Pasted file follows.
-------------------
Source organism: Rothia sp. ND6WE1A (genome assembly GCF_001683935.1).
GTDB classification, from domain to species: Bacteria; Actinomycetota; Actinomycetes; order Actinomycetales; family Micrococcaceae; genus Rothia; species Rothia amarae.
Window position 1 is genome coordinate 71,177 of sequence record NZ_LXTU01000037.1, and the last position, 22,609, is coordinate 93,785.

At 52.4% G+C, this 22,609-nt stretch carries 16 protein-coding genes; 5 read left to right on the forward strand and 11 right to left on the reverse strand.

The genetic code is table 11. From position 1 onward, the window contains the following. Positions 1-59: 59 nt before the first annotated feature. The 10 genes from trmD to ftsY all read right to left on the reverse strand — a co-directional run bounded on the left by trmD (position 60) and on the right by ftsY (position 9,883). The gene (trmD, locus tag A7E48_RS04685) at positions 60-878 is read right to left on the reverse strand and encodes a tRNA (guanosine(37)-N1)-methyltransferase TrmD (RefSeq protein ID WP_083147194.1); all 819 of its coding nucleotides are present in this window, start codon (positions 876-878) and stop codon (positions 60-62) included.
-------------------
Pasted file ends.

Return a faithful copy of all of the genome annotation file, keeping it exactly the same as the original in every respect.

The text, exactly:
Source organism: Rothia sp. ND6WE1A (genome assembly GCF_001683935.1).
GTDB classification, from domain to species: Bacteria; Actinomycetota; Actinomycetes; order Actinomycetales; family Micrococcaceae; genus Rothia; species Rothia amarae.
Window position 1 is genome coordinate 71,177 of sequence record NZ_LXTU01000037.1, and the last position, 22,609, is coordinate 93,785.

At 52.4% G+C, this 22,609-nt stretch carries 16 protein-coding genes; 5 read left to right on the forward strand and 11 right to left on the reverse strand.

The genetic code is table 11. From position 1 onward, the window contains the following. Positions 1-59: 59 nt before the first annotated feature. The 10 genes from trmD to ftsY all read right to left on the reverse strand — a co-directional run bounded on the left by trmD (position 60) and on the right by ftsY (position 9,883). The gene (trmD, locus tag A7E48_RS04685) at positions 60-878 is read right to left on the reverse strand and encodes a tRNA (guanosine(37)-N1)-methyltransferase TrmD (RefSeq protein ID WP_083147194.1); all 819 of its coding nucleotides are present in this window, start codon (positions 876-878) and stop codon (positions 60-62) included.